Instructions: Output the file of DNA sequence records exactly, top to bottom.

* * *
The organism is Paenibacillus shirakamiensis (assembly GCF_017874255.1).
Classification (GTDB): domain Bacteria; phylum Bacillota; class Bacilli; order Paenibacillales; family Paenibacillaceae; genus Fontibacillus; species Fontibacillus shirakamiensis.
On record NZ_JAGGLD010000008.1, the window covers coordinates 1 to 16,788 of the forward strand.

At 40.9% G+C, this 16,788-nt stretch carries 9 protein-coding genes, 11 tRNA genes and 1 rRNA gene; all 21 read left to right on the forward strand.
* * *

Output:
The organism is Paenibacillus shirakamiensis (assembly GCF_017874255.1).
Classification (GTDB): domain Bacteria; phylum Bacillota; class Bacilli; order Paenibacillales; family Paenibacillaceae; genus Fontibacillus; species Fontibacillus shirakamiensis.
On record NZ_JAGGLD010000008.1, the window covers coordinates 1 to 16,788 of the forward strand.

At 40.9% G+C, this 16,788-nt stretch carries 9 protein-coding genes, 11 tRNA genes and 1 rRNA gene; all 21 read left to right on the forward strand.